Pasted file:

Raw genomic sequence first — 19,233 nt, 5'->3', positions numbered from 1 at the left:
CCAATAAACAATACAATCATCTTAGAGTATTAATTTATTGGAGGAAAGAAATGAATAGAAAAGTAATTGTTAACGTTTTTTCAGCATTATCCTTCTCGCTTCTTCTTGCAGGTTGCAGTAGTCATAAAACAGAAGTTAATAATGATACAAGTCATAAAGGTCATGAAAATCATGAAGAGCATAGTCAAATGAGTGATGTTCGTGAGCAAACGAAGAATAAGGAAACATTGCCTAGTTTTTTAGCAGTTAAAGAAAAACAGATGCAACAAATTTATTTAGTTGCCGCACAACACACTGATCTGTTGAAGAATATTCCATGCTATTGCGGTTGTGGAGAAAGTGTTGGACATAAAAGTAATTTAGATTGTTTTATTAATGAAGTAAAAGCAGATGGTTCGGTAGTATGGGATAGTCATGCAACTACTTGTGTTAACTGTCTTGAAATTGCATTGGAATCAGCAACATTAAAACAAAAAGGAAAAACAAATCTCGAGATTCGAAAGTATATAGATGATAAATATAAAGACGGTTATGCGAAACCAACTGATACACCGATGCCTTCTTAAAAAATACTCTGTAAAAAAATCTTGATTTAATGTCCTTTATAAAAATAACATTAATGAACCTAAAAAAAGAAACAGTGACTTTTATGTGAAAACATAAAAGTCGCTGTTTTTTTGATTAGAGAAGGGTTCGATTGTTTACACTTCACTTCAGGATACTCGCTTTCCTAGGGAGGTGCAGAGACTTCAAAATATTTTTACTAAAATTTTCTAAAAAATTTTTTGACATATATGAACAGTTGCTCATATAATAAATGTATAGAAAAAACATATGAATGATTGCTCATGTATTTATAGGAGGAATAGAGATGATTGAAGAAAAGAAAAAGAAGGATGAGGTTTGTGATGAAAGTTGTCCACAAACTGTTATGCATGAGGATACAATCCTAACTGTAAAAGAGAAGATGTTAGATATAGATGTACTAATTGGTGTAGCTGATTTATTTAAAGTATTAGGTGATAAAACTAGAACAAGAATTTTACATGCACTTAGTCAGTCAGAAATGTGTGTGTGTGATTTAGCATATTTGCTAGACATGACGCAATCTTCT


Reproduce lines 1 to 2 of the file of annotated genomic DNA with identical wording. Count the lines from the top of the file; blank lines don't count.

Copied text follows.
Raw genomic sequence first — 19,233 nt, 5'->3', positions numbered from 1 at the left:
CCAATAAACAATACAATCATCTTAGAGTATTAATTTATTGGAGGAAAGAAATGAATAGAAAAGTAATTGTTAACGTTTTTTCAGCATTATCCTTCTCGCTTCTTCTTGCAGGTTGCAGTAGTCATAAAACAGAAGTTAATAATGATACAAGTCATAAAGGTCATGAAAATCATGAAGAGCATAGTCAAATGAGTGATGTTCGTGAGCAAACGAAGAATAAGGAAACATTGCCTAGTTTTTTAGCAGTTAAAGAAAAACAGATGCAACAAATTTATTTAGTTGCCGCACAACACACTGATCTGTTGAAGAATATTCCATGCTATTGCGGTTGTGGAGAAAGTGTTGGACATAAAAGTAATTTAGATTGTTTTATTAATGAAGTAAAAGCAGATGGTTCGGTAGTATGGGATAGTCATGCAACTACTTGTGTTAACTGTCTTGAAATTGCATTGGAATCAGCAACATTAAAACAAAAAGGAAAAACAAATCTCGAGATTCGAAAGTATATAGATGATAAATATAAAGACGGTTATGCGAAACCAACTGATACACCGATGCCTTCTTAAAAAATACTCTGTAAAAAAATCTTGATTTAATGTCCTTTATAAAAATAACATTAATGAACCTAAAAAAAGAAACAGTGACTTTTATGTGAAAACATAAAAGTCGCTGTTTTTTTGATTAGAGAAGGGTTCGATTGTTTACACTTCACTTCAGGATACTCGCTTTCCTAGGGAGGTGCAGAGACTTCAAAATATTTTTACTAAAATTTTCTAAAAAATTTTTTGACATATATGAACAGTTGCTCATATAATAAATGTATAGAAAAAACATATGAATGATTGCTCATGTATTTATAGGAGGAATAGAGATGATTGAAGAAAAGAAAAAGAAGGATGAGGTTTGTGATGAAAGTTGTCCACAAACTGTTATGCATGAGGATACAATCCTAACTGTAAAAGAGAAGATGTTAGATATAGATGTACTAATTGGTGTAGCTGATTTATTTAAAGTATTAGGTGATAAAACTAGAACAAGAATTTTACATGCACTTAGTCAGTCAGAAATGTGTGTGTGTGATTTAGCATATTTGCTAGACATGACGCAATCTTCT